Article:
This:

  for (i in 1:n_gene) {
for (j in 1:n_e) {
gene_e[i,j] ~ normal(0,.2);
}
}


Can be simplified/sped-up as:

to_vector(gene_e) ~ normal(0,.2);

1 Like

Oops, needed to also make gene_e a matrix (rather than 2D array). Also, you can vectorize the entire likelihood by using an indicator for the entry in the gene_e matrix when flattened (just remember that flattening occurs in column-major order). Here’s the result:

data {
int<lower=1> n_gene;
int<lower=1> n_e; // number of experiments
int<lower=1> n_bc;

int<lower=1, upper = n_e> e_i[n_e*n_bc]; // indicator of which experiment each count belongs to
int<lower=1, upper = n_gene> gene_i[n_e*n_bc]; //indicator of which gene each count belongs to
int<lower=1, upper = n_gene*n_e> gene_e_i[n_e*n_bc]; //indicator of which gene and experiment combination each count belongs to
int<lower=1, upper = n_bc> bc_i[n_e*n_bc]; // indicator of which barcode each count

vector<lower=0>[n_e] e_depths; // sequencing depths of each experiment

int<lower=0> count_obs[n_e*n_bc];
vector<lower=0>[n_e*n_bc] input_obs;
}

parameters {
real intercept;
vector[n_gene] gene; // global gene effects
matrix[n_gene,n_e] gene_e; // matrix of gene:experiment interaction effects
real<lower=0> phi;
}

model {

phi ~ gamma(2,2);
gene ~ std_normal();
to_vector(gene_e) ~ normal(0,.2);

count_obs ~ neg_binomial_2_log(
intercept
+ e_depths[e_i]
+ log(input_obs[bc_i])
+ gene[gene_i]
+ to_vector(gene_e)[gene_e_i]
, phi
);

3 Likes

And if you want to use reduce sum, here’s the equivalent target +=  variant to build from (I don’t know how to use reduce_sum yet, I only know that it needs the target += version):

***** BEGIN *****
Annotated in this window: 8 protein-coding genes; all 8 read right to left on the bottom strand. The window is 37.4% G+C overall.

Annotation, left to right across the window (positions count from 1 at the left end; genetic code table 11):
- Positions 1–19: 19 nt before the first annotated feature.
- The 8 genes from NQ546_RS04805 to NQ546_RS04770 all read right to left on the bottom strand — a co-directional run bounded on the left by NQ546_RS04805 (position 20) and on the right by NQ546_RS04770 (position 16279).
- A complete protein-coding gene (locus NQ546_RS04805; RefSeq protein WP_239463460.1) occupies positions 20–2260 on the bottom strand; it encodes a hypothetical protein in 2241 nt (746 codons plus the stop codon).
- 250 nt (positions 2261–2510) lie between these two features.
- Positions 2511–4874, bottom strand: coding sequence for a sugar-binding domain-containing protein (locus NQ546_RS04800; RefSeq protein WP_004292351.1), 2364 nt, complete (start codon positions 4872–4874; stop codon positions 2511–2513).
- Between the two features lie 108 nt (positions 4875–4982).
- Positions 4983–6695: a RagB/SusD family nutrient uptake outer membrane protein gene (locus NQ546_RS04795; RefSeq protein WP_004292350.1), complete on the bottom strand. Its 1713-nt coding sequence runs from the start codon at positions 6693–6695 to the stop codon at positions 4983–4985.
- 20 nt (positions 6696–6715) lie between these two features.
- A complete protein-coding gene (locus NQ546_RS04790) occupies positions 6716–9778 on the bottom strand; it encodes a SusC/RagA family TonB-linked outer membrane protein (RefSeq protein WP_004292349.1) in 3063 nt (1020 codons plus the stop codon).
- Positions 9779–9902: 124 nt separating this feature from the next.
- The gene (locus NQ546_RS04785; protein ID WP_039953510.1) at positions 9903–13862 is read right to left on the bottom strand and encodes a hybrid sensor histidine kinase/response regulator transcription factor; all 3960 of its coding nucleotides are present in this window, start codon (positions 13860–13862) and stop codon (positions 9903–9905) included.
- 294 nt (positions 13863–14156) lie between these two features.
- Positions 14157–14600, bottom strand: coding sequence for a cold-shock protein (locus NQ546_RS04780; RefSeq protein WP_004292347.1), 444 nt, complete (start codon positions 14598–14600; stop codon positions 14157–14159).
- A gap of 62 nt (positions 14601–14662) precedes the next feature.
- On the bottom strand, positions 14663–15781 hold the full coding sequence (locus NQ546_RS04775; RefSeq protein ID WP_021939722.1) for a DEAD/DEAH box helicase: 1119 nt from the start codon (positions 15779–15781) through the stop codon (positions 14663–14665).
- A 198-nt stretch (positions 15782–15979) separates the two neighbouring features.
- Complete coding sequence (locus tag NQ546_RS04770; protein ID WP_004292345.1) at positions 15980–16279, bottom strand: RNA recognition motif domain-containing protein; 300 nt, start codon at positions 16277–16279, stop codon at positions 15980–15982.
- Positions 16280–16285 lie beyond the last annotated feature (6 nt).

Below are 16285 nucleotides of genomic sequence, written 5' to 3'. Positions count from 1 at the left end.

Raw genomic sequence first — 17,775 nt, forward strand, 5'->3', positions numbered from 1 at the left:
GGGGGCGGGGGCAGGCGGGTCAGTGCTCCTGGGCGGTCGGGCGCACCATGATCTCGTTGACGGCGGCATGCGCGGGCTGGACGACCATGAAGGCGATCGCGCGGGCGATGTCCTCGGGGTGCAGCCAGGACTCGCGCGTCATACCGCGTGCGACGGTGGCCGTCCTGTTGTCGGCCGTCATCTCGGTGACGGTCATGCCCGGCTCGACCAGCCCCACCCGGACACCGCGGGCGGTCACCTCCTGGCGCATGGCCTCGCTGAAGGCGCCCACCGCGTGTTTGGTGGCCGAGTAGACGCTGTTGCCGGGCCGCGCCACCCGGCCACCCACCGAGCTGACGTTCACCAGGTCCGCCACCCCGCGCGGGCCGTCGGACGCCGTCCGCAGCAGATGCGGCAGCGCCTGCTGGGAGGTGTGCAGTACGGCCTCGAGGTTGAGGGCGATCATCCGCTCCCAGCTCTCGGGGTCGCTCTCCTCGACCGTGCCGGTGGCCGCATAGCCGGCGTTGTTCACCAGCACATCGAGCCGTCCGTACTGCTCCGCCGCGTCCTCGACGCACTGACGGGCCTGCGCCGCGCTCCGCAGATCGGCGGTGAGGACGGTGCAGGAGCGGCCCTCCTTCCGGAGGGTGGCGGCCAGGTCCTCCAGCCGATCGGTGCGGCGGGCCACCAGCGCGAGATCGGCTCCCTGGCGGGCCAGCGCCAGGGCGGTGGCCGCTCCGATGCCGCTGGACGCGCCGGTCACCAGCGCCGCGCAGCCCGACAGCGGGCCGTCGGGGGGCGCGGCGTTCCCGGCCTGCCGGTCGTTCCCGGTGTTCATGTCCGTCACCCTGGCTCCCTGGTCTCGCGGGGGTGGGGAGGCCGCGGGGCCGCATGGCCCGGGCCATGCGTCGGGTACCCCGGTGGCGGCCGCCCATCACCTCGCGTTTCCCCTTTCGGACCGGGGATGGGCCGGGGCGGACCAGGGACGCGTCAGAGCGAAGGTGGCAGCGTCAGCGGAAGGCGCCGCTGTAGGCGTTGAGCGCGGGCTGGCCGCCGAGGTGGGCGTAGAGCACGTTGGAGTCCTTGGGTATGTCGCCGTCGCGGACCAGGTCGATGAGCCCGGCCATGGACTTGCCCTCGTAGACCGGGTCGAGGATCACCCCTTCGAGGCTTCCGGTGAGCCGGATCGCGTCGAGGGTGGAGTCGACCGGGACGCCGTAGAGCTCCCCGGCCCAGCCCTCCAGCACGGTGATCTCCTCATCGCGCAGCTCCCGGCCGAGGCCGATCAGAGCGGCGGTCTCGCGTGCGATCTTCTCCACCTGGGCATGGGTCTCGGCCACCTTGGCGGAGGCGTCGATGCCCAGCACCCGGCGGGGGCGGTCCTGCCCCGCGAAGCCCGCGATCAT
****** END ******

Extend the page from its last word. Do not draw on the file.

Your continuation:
data {
int<lower=1> n_gene;
int<lower=1> n_e; // number of experiments
int<lower=1> n_bc;

int<lower=1, upper = n_e> e_i[n_e*n_bc]; // indicator of which experiment each count belongs to
int<lower=1, upper = n_gene> gene_i[n_e*n_bc]; //indicator of which gene each count belongs to
int<lower=1, upper = n_gene*n_e> gene_e_i[n_e*n_bc]; //indicator of which gene and experiment combination each count belongs to
int<lower=1, upper = n_bc> bc_i[n_e*n_bc]; // indicator of which barcode each count

vector<lower=0>[n_e] e_depths; // sequencing depths of each experiment

int<lower=0> count_obs[n_e*n_bc];
vector<lower=0>[n_e*n_bc] input_obs;
}

parameters {
real intercept;
vector[n_gene] gene; // global gene effects
matrix[n_gene,n_e] gene_e; // matrix of gene:experiment interaction effects
real<lower=0> phi;
}

model {

phi ~ gamma(2,2);
gene ~ std_normal();
to_vector(gene_e) ~ normal(0,.2);

target += neg_binomial_2_log_lupmf( count_obs |
intercept
+ e_depths[e_i]
+ log(input_obs[bc_i])
+ gene[gene_i]
+ to_vector(gene_e)[gene_e_i]
, phi
);

4 Likes

Some additional speedup (probably minor) available by computing log(input_obs) in transformed data rather than in the model block.

3 Likes

1 Like

Take a look at the those additive terms and check if there’s any redundancy where you could compute the addition (or a subset) once then index into the result to expand to the length of the observations.

Ah, so I would just need to pass in the unique combinations of count_obs, input_obs, gene, and gene_e, then pass those in along with the pre-computed number of occurrences of each combination and multiply each term by the count. That’s a good idea. The list of unique outcomes is about 26% shorter than the full data table.

Yup! Though I hadn’t been thinking of the count_obs variable too; I guess that’s kinda like the sufficient statistics trick in a binomial model.

I wonder if there might be further speed ups from looking at the unique combinations of subsets of those variables too? For example, if there are far fewer unique levels of experiment and barcode, compute the sum for those separately then index into the result when adding the gene effect.